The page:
4 Stories You Should Prepare to Tell

Story types

Every communications expert will tell you the importance of telling stories. But, have you ever thought about what story types best serve your needs?

For instance, say you are the head of a nonprofit. You’ve been asked to speak about your work. With potential donors in every seat, what story types do you reach for? What narrative best explains the work you do and will encourage your audience to join in that effort?

In this post, we’ll explore what story types a nonprofit, company, government agency, or any other organization might want to adopt to get their message out to their audiences.

So just how do you build a library of different tales to deploy at different moments depending on your goals?

Here’s the story …

Four Story Types You Should Know

There are some enduring story types that have provided a framework, or arc, for some of the best-known tales in literature. In this post, we’ll cover four that can come in handy when you are looking for something to say.

The Uplifting Tale

Whether because of personal failures or external forces, the main character is facing seemingly insurmountable obstacles or challenges that keeps them from living their best life. Often, there is a magical intervention that occurs. This leads to a redemption or rebirth, a rags-to-riches ascendance, or a personal transformation.

The Downfall/Cautionary Tale

It might be a good guy lured to the dark side. It may be a spectacular fall from grace. Perhaps, it is the rule breaker who is aware of the cost. Whatever the plot, this story is about lost opportunities and bad choices.

Eureka (A-ha! Moment)

It may just be a passing glance with a stranger, the well-timed words of a mentor, the sign we didn’t expect to see. Whatever it is, this nudge in an otherwise everyday existence spurs the protagonist to undergo a fundamental shift, a mental breakthrough, or an a-ha! moment that leads to a new path.

“Better Together”

It’s easy to believe that division is a permanent state, except in this story type. Individuals or groups seemingly with nothing in common – or separated by ideology, misunderstandings, or age – come together to solve a problem. In turn, they create a better future for all.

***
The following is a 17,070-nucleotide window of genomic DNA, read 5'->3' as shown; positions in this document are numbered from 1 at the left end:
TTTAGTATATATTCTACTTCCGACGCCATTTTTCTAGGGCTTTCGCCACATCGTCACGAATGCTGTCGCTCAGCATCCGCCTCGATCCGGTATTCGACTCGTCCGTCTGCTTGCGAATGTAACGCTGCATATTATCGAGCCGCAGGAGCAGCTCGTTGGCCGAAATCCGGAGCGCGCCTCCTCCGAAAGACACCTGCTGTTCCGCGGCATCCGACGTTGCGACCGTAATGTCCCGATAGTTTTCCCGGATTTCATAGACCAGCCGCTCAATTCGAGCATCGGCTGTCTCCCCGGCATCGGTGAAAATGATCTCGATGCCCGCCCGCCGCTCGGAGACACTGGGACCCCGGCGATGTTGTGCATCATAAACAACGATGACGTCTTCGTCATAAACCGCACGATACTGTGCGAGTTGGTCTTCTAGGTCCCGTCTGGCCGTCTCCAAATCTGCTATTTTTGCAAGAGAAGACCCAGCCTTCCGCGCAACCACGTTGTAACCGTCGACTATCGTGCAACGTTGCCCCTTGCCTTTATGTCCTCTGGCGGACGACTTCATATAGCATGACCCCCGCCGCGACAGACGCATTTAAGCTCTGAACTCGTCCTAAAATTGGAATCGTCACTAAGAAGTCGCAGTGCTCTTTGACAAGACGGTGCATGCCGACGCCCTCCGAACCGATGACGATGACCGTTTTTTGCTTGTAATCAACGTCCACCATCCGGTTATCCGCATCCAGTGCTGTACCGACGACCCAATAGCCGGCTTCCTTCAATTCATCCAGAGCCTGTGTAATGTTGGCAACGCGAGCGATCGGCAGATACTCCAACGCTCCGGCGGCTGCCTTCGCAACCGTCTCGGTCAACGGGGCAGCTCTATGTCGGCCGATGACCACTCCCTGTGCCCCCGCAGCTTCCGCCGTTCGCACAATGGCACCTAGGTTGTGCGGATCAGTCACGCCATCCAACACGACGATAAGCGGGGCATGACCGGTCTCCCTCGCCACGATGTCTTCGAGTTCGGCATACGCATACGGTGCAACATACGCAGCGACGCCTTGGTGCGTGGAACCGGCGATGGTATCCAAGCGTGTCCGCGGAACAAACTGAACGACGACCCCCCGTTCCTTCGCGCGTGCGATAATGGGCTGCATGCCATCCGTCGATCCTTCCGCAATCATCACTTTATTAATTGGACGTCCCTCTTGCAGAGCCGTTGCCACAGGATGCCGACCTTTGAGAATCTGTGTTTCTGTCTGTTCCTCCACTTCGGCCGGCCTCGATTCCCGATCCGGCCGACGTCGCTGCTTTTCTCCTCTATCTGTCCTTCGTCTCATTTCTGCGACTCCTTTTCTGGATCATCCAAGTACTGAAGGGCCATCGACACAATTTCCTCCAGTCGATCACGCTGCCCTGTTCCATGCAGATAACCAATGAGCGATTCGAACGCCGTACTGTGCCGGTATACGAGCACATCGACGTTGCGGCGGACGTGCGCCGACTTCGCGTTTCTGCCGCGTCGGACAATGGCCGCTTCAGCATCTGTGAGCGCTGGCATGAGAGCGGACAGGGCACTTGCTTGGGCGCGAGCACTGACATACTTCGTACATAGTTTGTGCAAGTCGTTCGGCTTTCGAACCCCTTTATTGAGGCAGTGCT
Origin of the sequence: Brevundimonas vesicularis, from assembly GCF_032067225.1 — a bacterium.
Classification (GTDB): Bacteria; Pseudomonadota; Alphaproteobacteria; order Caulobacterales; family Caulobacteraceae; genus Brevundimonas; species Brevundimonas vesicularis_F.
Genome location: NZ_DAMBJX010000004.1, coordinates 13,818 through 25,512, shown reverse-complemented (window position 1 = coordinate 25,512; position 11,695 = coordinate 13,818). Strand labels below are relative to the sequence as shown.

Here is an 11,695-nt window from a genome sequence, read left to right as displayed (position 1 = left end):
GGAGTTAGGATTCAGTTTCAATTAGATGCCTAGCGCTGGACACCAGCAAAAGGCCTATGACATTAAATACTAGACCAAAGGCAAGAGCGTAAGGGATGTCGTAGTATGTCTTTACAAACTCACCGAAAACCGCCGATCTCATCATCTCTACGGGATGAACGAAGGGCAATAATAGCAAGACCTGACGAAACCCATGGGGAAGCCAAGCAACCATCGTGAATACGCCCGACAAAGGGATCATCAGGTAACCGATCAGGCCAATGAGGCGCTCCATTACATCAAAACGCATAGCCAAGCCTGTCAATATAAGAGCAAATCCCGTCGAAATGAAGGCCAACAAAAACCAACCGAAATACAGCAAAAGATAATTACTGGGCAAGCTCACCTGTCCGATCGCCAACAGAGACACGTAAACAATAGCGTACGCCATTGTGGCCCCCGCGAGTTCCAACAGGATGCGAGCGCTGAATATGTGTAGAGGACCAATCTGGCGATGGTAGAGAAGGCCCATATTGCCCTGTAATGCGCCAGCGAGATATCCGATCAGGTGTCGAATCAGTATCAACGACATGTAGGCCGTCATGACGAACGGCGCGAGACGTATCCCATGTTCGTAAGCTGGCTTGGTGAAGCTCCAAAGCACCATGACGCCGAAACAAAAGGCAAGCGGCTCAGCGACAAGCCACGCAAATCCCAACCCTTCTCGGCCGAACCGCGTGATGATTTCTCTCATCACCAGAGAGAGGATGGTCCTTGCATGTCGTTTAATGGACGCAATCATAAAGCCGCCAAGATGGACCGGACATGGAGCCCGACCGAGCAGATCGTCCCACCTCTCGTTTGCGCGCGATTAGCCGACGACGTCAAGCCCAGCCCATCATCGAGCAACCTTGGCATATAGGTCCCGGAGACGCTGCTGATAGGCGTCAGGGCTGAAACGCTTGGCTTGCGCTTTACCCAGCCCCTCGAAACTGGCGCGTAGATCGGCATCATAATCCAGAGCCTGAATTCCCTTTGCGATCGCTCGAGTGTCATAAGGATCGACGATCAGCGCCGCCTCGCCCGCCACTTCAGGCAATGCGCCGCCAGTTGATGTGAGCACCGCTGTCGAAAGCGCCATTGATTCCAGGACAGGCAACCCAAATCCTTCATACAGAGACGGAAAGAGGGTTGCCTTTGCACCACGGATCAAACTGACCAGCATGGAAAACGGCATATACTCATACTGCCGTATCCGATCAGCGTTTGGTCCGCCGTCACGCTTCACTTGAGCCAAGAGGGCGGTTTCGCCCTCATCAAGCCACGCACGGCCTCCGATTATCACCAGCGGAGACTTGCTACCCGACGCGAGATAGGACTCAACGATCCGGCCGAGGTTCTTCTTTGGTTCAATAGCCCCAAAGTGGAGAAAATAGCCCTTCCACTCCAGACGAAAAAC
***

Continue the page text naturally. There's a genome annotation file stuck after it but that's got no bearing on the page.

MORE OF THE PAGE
story types 2

What Story Should You Choose?

Enduring story arcs and themes are effective foundations upon which to build powerful stories out of your everyday personal and professional experiences.

If you are struggling with what stories are the best to tell, here are some questions to ask yourself:

  • What are you trying to achieve with your story?
  • What story will best resonate with my audience?
  • Would several plot lines work?

Now, let’s return to that nonprofit executive. Given the archetypal story arcs, here are some ideas on how better to convey the organization’s work through different narratives:

  • Share the “uplifting” tale about a client who faced numerous hardships. With the right programs and care, he found redemption.
  • Talk about the person you were unable to help. This example, inspired by the cautionary tale, shows that you don’t always have to follow the exact arc. You can simply borrow themes. In this instance, it’s about a client who couldn’t get past his wrong choices. If you had had more funds, could your organization have made a difference?
  • Maybe a volunteer said the right words at the right time that led to an “a-ha! moment” for a struggling addict. She was encouraged to get the care she needed. Perhaps her tale could serve as inspiration to attract more volunteers. Or, perhaps one of your donors had an “a-ha! moment.” He decided his $8,000 budget for an outdoor kitchen would be better spent providing more than 1,000 meals to the homeless.
  • You could decide to focus on the wealthy donor and once-homeless client who forged an alliance and were better together. They made it past prejudices they were both open enough to express. And, they established a successful program for homeless addicts.

An old key in an old keyhole

Why Do These Stories Work?

For centuries, we’ve told, retold, repackaged, and repurposed certain stories that reveal universal truths about the human experience. These stories continuously draw us in. This makes them powerful hooks – they grab us, keep our attention, engage us, and unlock our emotions.

Once engaged, we are invested. It is at that moment that a speaker can more easily educate, persuade, motivate, and influence an audience.

When it comes to using stories during your presentation, the most effective ones are emotionally engaging, follow familiar plots, reiterate your key message, and align with an audience’s goals and values.

Our suggestion? Develop an arsenal of stories using several different story types – to be deployed at different times, to different audiences, for different purposes.